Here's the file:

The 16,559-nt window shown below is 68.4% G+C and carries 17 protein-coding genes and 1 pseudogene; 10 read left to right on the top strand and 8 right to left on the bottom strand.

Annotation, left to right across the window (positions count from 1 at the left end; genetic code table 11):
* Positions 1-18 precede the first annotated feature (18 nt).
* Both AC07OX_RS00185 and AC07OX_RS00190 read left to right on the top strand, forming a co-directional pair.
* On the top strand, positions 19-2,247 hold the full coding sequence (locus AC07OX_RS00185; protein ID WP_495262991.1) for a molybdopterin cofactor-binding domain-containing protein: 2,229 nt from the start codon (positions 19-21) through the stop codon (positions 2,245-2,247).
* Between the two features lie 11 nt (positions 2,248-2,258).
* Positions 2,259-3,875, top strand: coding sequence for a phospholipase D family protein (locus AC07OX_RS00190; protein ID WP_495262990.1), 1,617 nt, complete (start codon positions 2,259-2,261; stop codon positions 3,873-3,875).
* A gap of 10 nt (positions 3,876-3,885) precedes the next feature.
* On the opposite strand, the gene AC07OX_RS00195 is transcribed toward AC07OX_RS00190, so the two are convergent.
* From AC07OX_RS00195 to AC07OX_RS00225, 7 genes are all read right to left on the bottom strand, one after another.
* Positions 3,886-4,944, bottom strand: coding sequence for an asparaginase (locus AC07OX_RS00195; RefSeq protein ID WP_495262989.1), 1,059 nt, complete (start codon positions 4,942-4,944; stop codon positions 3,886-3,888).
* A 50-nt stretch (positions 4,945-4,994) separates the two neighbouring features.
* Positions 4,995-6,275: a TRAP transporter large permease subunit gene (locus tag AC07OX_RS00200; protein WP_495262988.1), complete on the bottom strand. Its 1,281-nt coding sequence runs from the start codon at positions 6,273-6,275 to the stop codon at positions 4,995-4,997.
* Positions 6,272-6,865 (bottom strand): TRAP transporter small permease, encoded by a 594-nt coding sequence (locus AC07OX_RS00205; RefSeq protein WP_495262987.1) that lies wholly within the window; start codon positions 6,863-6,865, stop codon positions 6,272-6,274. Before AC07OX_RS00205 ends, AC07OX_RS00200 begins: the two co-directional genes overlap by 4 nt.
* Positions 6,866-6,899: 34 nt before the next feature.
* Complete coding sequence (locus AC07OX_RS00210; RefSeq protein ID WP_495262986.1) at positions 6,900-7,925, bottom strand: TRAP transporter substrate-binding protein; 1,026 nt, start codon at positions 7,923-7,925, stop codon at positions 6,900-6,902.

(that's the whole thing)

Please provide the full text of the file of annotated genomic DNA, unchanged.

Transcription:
The 16,559-nt window shown below is 68.4% G+C and carries 17 protein-coding genes and 1 pseudogene; 10 read left to right on the top strand and 8 right to left on the bottom strand.

Annotation, left to right across the window (positions count from 1 at the left end; genetic code table 11):
* Positions 1-18 precede the first annotated feature (18 nt).
* Both AC07OX_RS00185 and AC07OX_RS00190 read left to right on the top strand, forming a co-directional pair.
* On the top strand, positions 19-2,247 hold the full coding sequence (locus AC07OX_RS00185; protein ID WP_495262991.1) for a molybdopterin cofactor-binding domain-containing protein: 2,229 nt from the start codon (positions 19-21) through the stop codon (positions 2,245-2,247).
* Between the two features lie 11 nt (positions 2,248-2,258).
* Positions 2,259-3,875, top strand: coding sequence for a phospholipase D family protein (locus AC07OX_RS00190; protein ID WP_495262990.1), 1,617 nt, complete (start codon positions 2,259-2,261; stop codon positions 3,873-3,875).
* A gap of 10 nt (positions 3,876-3,885) precedes the next feature.
* On the opposite strand, the gene AC07OX_RS00195 is transcribed toward AC07OX_RS00190, so the two are convergent.
* From AC07OX_RS00195 to AC07OX_RS00225, 7 genes are all read right to left on the bottom strand, one after another.
* Positions 3,886-4,944, bottom strand: coding sequence for an asparaginase (locus AC07OX_RS00195; RefSeq protein ID WP_495262989.1), 1,059 nt, complete (start codon positions 4,942-4,944; stop codon positions 3,886-3,888).
* A 50-nt stretch (positions 4,945-4,994) separates the two neighbouring features.
* Positions 4,995-6,275: a TRAP transporter large permease subunit gene (locus tag AC07OX_RS00200; protein WP_495262988.1), complete on the bottom strand. Its 1,281-nt coding sequence runs from the start codon at positions 6,273-6,275 to the stop codon at positions 4,995-4,997.
* Positions 6,272-6,865 (bottom strand): TRAP transporter small permease, encoded by a 594-nt coding sequence (locus AC07OX_RS00205; RefSeq protein WP_495262987.1) that lies wholly within the window; start codon positions 6,863-6,865, stop codon positions 6,272-6,274. Before AC07OX_RS00205 ends, AC07OX_RS00200 begins: the two co-directional genes overlap by 4 nt.
* Positions 6,866-6,899: 34 nt before the next feature.
* Complete coding sequence (locus AC07OX_RS00210; RefSeq protein ID WP_495262986.1) at positions 6,900-7,925, bottom strand: TRAP transporter substrate-binding protein; 1,026 nt, start codon at positions 7,923-7,925, stop codon at positions 6,900-6,902.